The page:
24 Jun UND and local business community launch new round of student focused partnerships
Collin T. Hanson, executive director for Evolve Grand Forks, is excited to bring the Main Street GF Challenge back for version 2.0, and it’s contagious.
Three finalists from UND were selected this year – each of them enthusiastic to see where their community-bettering ideas can go with $5,000 and backing of civic leaders and other local professionals.
“We’ve learned so much,” Hanson said of the first Main Street GF Challenge. Launched last June, the first iteration had nine students (six from UND and three from area high schools) taking on a variety of tasks. “While it was a six-month program, we’re very happy to see the trajectory of some projects go far beyond that.”
Seeing where students went with ideas last year helped the review committee narrow this year’s finalists.
“We initially wanted six winners, but seven of them were all worthy,” he said. “We looked at each other and said, ‘We’ll make it work.’”
The UND student Challengers receive $5,000 and six months membership to Evolve’s 701 Coworking space on South Third Street. They’ll also pair up with civic advisers and many others in the city’s entrepreneurial community, including UND’s Center for Innovation (CFI). Same as last year, high school winners receive $3,000 and a $2,000 scholarship to UND.
This year, Tyler Sletten of the CFI will provide entrepreneurial coaching and a connection to UND. He can aid students in learning customer discovery and understanding product-market fit all the way to registering a business and utilizing local funding sources.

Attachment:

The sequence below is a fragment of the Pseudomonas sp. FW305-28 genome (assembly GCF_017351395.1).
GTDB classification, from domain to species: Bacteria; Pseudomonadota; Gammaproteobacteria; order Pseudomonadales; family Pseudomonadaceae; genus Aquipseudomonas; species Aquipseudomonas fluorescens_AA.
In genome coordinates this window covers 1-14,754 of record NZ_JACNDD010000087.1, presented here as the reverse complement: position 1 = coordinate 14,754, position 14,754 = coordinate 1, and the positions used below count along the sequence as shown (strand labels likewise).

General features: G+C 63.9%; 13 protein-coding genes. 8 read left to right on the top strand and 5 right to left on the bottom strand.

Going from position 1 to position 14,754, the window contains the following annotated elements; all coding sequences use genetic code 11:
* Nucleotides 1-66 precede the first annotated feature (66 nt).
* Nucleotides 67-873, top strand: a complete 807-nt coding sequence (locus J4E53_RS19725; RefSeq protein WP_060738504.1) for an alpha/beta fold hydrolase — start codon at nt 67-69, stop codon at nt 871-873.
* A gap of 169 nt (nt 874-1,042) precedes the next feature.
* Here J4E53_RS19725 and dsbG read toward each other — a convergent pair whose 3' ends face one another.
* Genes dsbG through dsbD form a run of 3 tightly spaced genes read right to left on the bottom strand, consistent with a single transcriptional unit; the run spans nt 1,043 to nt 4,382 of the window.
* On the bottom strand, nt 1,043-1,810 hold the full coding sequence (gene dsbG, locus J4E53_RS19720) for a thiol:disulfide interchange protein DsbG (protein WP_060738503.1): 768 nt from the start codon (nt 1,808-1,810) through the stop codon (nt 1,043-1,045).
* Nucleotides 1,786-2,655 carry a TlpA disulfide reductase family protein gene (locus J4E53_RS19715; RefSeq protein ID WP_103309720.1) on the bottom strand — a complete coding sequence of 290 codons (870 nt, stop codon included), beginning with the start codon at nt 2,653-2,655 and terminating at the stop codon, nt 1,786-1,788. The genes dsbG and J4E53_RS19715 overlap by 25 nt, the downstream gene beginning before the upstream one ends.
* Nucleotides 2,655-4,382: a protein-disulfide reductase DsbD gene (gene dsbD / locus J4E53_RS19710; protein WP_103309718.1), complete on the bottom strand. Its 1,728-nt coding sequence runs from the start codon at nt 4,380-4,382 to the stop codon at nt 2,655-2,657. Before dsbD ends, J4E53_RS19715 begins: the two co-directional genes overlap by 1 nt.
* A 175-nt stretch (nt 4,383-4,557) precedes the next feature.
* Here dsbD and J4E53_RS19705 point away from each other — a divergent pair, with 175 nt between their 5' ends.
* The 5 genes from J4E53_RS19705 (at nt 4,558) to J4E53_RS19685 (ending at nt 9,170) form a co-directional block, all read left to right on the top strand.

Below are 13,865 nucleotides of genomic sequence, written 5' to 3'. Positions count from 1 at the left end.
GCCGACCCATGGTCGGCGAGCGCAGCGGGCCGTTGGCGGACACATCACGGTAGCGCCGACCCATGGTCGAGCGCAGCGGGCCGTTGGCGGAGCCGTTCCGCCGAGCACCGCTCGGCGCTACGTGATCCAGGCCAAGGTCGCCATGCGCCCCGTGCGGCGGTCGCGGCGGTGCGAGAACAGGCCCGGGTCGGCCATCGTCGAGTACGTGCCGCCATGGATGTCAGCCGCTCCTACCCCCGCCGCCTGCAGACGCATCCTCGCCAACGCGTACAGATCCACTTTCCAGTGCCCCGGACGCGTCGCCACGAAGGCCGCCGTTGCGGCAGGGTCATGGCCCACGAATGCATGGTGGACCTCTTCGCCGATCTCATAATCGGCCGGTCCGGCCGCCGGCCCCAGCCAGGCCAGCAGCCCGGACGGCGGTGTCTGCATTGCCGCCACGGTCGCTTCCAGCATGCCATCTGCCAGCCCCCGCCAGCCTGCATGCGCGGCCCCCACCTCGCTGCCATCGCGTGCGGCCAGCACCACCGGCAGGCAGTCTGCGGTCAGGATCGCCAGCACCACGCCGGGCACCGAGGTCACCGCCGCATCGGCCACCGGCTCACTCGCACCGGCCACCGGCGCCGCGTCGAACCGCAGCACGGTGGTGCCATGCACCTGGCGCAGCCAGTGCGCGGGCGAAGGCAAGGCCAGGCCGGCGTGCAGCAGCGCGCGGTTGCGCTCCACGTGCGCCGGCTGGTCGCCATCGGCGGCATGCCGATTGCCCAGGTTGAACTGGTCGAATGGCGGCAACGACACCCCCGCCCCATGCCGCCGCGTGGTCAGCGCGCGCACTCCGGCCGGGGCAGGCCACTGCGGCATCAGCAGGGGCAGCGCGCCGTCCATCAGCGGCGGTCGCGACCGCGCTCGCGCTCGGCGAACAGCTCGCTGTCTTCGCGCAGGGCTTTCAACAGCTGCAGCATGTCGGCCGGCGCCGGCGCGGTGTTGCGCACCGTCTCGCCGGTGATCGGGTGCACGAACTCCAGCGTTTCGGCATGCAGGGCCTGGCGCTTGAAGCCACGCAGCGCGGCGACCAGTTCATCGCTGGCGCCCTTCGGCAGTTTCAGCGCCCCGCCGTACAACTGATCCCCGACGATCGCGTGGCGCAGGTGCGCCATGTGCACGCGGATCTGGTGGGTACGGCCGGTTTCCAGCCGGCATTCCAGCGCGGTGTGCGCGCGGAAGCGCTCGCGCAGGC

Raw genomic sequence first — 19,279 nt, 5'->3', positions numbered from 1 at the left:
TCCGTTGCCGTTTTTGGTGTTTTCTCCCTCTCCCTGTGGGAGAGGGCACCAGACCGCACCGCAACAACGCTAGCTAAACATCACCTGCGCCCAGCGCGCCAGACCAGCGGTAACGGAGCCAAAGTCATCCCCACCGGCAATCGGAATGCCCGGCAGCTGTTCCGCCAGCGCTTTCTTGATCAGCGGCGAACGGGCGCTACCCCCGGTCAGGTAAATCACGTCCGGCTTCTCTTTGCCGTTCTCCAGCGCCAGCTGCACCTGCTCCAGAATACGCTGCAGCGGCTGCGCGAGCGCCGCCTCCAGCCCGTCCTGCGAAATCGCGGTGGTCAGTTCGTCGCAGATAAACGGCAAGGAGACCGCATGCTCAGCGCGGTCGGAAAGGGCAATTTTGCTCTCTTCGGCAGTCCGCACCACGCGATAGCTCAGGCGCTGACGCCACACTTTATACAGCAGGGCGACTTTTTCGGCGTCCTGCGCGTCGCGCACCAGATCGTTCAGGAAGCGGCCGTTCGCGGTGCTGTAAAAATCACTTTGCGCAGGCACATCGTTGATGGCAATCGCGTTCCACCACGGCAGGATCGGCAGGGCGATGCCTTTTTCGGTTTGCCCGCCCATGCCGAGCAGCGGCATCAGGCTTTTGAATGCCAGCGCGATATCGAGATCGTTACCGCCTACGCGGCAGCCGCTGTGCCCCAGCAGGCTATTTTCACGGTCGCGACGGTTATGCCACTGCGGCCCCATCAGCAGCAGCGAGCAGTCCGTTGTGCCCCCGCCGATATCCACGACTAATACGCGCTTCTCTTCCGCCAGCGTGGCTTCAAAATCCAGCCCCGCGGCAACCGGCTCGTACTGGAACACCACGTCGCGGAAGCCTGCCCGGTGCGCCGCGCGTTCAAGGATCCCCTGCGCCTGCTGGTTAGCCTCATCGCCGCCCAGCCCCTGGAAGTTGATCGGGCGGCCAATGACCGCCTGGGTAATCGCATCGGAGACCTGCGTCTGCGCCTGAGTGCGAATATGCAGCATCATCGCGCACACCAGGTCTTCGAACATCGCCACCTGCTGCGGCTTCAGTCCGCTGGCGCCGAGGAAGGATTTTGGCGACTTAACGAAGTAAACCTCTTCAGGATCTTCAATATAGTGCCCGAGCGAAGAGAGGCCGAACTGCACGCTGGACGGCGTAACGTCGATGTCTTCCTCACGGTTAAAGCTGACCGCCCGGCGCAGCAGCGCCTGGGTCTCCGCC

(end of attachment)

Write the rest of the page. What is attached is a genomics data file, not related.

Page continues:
“The UND Center for Innovation is thrilled to be a lead sponsor of the Challenge, providing funding and coaching for the finalists,” Sletten said. “We will help them establish an actionable, sustainable plan for success. It’s also a great way to introduce them to our incubator, our student programming and many other offerings at the Center.”
Fargo, N.D., native Carter Razink came to UND with his mind set on physics and math, but his interest in cryptocurrencies and blockchain technologies are what got him involved in the Main Street GF Challenge.
Razink serves as the blockchain developer of “Webblen,” a mobile application that incentivizes community involvement. The Fargo-based group behind the app sought to create a social economy – a one-stop shop for people interested in what’s happening around the community. When a user participates in a sponsored event, through the app, they’re paid in tokens. Razink’s task is to tie those tokens to the Ethereum blockchain.
“We see Webblen as the bridge between not knowing about certain events or activities and getting involved,” Razink, who’s now a sophomore, said.
Being selected for the 2019 Main Street GF Challenge gives Webblen a chance to expand from Fargo to Grand Forks.
“With Webblen, our goal is to show how tech can be a force for good,” he said. “We always hear about social media addiction and the negative impacts. We want to flip that and show Grand Forks what Webblen can do to engage people.”